Seoul, Beijing blast Japan's defense paper as Tokyo seeks stronger military role in Asia-Pacific
People's Daily Online
(Xinhua) 19:47, August 04, 2016
BEIJING/SEOUL, Aug. 4 -- South Koreahas joined China in opposing Japan's 2016 defense white paper, a policy document Tokyo is using to justify its efforts to move away from an isolated and pacifistic defense posture to a more active one.
South Korea on Tuesday lodged a strong protest against Japan's repeated territorial claims on its easternmost islets, called Dokdo in South Korea and Takeshima in Japan, lying halfway between the two countries.
Seoul's Defense Ministry called in a defense attache from the Japanese Embassy in Seoul to protest against the white paper, in which the islets are described as Japan's territory.
It marked the 12th consecutive year since 2005 that Japan has claimed sovereignty over the islets in the annual paper.
The ministry expressed deep regrets over the Japanese government in its protest letter, delivered to the summoned attache, saying Japan must immediately stop making useless claims, squarely face history and make efforts to open a new future for relations between South Korea and Japan.
The protest letter said that South Korea's military will take strong actions against any Japanese attempt to damage South Korea's sovereignty over the Dokdo islets.
Seoul's Foreign Ministry also summoned an official from the Japanese Embassy in Seoul, lodging an official protest against the annual white paper.
The foreign ministry said in a statement that South Korea strongly protests against Japan's unjust territorial claims on the Dokdo islets, which it said are its indigenous territory historically, geographically and according to international laws.
The statement called on Japan to squarely face historical facts and immediately stop making groundless claims, saying Japan must make efforts to move toward a new future for South Korea-Japan relations based on trust.
HYPING UP "CHINA THREAT"
In the 480-page white paper, Japan devoted some 30 pages to making irresponsible remarks on China's national defense and its normal and legal maritime activities in the East and South China Seas.
Analysts believed that by playing up the so-called "China threat," the government of Prime Minister Shinzo Abeis attempting to make excuses for amending the postwar pacifist constitution and building up Japan's military.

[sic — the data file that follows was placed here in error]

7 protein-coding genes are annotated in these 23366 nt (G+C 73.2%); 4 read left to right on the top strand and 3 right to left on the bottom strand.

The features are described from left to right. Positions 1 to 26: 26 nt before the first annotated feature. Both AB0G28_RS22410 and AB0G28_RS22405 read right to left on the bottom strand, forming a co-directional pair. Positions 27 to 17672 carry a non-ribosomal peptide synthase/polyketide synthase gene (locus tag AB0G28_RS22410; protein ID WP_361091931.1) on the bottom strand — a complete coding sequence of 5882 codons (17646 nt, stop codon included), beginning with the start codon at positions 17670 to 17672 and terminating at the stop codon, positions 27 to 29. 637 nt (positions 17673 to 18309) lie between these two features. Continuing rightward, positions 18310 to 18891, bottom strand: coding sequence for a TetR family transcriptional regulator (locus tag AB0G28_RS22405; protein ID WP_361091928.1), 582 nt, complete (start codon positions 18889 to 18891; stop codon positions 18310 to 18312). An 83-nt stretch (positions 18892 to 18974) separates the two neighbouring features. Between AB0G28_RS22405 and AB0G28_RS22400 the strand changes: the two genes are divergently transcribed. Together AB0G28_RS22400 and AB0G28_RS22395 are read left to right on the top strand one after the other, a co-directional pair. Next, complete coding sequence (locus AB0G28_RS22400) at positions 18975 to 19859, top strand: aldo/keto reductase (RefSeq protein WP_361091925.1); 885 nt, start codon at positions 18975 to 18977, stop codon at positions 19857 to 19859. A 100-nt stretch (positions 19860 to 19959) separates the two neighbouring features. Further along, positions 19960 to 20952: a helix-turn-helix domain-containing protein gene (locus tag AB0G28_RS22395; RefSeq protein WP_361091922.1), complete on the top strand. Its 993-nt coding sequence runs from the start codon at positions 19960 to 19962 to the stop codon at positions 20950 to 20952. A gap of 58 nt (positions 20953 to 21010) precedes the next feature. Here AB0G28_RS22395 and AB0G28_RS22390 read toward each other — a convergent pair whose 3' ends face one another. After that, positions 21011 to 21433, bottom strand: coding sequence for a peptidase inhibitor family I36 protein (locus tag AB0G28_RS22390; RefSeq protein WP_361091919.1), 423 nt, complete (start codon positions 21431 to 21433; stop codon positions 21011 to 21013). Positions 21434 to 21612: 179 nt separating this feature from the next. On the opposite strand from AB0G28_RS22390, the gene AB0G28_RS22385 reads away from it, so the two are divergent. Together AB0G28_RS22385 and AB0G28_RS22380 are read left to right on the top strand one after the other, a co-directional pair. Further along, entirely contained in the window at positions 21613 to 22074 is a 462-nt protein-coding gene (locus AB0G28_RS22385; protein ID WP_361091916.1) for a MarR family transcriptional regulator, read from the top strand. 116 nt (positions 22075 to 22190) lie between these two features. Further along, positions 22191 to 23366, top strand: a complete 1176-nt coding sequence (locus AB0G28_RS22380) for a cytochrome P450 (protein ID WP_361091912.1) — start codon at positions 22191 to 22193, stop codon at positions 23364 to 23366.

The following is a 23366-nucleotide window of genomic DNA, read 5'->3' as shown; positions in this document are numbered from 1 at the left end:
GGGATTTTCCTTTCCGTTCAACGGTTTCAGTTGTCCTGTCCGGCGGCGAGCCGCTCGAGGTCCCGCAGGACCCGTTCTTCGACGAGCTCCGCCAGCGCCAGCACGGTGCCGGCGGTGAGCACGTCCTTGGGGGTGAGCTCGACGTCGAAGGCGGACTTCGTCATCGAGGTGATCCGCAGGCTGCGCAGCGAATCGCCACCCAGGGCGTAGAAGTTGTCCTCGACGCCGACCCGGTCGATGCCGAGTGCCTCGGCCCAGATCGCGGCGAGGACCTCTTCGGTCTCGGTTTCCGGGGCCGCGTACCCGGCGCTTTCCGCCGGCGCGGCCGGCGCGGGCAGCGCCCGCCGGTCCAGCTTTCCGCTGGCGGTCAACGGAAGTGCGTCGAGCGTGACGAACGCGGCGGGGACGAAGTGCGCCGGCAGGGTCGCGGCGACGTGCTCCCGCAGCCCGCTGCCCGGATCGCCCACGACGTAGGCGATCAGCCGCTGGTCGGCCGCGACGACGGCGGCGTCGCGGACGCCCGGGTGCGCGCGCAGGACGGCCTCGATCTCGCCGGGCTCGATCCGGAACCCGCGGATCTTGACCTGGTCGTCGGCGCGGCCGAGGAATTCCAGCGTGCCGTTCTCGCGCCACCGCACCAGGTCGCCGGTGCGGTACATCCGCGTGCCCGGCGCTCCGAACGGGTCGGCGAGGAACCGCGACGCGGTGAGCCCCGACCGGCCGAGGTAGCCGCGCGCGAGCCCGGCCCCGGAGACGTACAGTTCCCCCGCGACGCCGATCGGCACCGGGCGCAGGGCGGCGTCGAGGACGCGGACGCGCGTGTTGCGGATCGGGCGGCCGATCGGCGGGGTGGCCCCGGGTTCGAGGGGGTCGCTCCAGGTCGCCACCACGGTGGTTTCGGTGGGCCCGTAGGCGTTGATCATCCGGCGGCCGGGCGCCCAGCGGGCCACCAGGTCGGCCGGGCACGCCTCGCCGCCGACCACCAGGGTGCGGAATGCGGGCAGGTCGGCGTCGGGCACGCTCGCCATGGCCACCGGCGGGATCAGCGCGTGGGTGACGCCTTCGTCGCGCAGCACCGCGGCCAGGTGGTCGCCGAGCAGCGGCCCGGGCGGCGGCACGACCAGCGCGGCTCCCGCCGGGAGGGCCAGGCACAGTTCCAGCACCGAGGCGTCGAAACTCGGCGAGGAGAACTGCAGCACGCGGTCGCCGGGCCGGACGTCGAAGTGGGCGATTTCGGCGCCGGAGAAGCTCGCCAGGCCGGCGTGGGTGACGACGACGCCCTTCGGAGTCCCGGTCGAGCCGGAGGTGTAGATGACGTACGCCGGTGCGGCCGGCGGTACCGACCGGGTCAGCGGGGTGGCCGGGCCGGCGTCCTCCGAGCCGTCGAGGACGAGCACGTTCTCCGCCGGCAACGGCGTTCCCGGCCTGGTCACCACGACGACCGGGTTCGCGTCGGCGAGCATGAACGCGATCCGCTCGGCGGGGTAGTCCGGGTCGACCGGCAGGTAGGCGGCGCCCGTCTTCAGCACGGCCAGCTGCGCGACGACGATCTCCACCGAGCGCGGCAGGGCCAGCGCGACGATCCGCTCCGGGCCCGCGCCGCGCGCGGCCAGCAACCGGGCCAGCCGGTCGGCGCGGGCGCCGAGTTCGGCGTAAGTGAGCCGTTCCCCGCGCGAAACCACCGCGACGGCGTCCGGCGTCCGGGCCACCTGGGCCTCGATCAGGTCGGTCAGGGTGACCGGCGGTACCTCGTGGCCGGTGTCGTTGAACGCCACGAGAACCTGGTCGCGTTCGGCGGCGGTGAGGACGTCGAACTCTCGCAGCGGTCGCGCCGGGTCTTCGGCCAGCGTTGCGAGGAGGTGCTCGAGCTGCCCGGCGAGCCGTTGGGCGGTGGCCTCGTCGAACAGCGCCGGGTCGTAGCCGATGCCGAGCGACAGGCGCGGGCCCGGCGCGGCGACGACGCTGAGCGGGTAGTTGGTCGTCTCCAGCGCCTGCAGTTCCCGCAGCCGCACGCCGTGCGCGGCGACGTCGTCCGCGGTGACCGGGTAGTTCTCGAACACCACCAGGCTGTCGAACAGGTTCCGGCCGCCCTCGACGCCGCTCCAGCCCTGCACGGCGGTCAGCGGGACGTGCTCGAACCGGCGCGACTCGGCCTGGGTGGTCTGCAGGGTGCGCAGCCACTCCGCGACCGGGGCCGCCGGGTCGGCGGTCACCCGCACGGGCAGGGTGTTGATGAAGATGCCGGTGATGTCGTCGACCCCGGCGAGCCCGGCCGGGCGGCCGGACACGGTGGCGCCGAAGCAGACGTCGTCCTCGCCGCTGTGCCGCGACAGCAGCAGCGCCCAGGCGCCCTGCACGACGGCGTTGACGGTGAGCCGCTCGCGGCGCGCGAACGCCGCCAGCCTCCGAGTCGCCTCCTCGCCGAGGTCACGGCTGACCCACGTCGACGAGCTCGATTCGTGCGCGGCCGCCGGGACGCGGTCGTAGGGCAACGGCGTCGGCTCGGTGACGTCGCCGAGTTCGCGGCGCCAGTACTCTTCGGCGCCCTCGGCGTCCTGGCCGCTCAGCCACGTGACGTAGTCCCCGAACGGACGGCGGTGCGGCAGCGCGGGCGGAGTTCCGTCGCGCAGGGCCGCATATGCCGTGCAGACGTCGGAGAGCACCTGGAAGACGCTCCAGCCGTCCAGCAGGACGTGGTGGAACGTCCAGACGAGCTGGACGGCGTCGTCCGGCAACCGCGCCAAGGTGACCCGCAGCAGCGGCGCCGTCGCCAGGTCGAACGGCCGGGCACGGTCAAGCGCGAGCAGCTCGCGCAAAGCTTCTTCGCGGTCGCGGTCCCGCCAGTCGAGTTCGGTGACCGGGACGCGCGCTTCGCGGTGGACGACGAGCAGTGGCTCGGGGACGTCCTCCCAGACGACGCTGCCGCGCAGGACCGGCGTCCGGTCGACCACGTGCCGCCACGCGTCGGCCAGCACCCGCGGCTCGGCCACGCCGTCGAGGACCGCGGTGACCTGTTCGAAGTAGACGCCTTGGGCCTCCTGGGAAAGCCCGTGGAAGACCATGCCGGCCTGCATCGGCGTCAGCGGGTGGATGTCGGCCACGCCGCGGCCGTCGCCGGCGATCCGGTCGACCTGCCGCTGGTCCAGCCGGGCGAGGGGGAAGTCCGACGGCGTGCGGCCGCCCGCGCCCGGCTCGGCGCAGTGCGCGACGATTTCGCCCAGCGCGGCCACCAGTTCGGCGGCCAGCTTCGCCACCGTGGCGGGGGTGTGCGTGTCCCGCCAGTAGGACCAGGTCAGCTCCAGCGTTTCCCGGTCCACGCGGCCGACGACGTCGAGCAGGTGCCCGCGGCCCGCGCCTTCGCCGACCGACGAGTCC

On Wednesday, a Chinese Foreign Ministry spokesperson said China is "strongly dissatisfied" with the paper's groundless accusations against China's defense development and military activities.
In a statement, spokesperson Hua Chunying said China has made solemn representations to Japan over the irresponsible white paper.
Japan has no right to make disparaging comments on China's legitimate activities near the Diaoyu Islands, Hua said, stressing that China's determination to safeguard territorial sovereignty and maritime rights and interests is "unshakable."
She said that China's navy and air force activities are in line with international law, domestic law as well as national defense needs.
China will not accept the "award" of the South China Sea arbitration initiated unilaterally by the Philippines, said Hua, adding that China will continue to strive for the peaceful settlement of disputes in the South China Sea through bilateral negotiations between countries directly concerned on the basis of respect for historical facts.
The spokesperson blamed Japan for fabricating excuses for its military expansion and stirring up enmity on regional security issues.
She urged Japan to learn from history, stick to a peaceful development path, act prudently in military matters and regain the trust of its neighbors instead of undermining regional stability.
The paper was the first of its kind issued after Japan's controversial new security laws came into effect earlier this year.
Wang Xingyu, a researcher with China's Renmin University, said that this year's white paper highlights the importance and legitimacy of the security bills, and urges Japan to maintain its advantage in defense technologies over its neighbors.
He said hyping up the so-called China threat is also part of Tokyo's agenda to justify the security laws that allow Japan to exercise collective self-defense rights.
Since Abe became prime minister in 2012, his cabinet has been dedicated to a shift in the country's exclusively defense-oriented policy and to a revision of the constitution.
To win popular support, the Japanese government has chosen to instigate a sense of crisis among its people by presenting China as a threat to regional peace and stability, he said.
Analysts believed that if Tokyo puts into practice what is in the paper, then both its relations with China and the security in the Asia-Pacific will take a big hit.
Wang said Japan, by stirring up China's maritime disputes with other countries in the South China Sea, is trying to team up with those claimant countries against China.
This would deepen distrust between the two Asian nations, and render their ties more contentious, he said.
Also in the paper, Japan stressed the necessity of enhancing the alliance between Tokyo and Washington, as well as its autonomy in the partnership, and entertained the feasibility of conducting multilateral security cooperation with the United States, Australia and India in the area that covers the Indian and the Pacific Oceans.
Wang said that by doing so, Japan wants to strengthen its military clout in the region, yet that would further complicate the security situation in the area.
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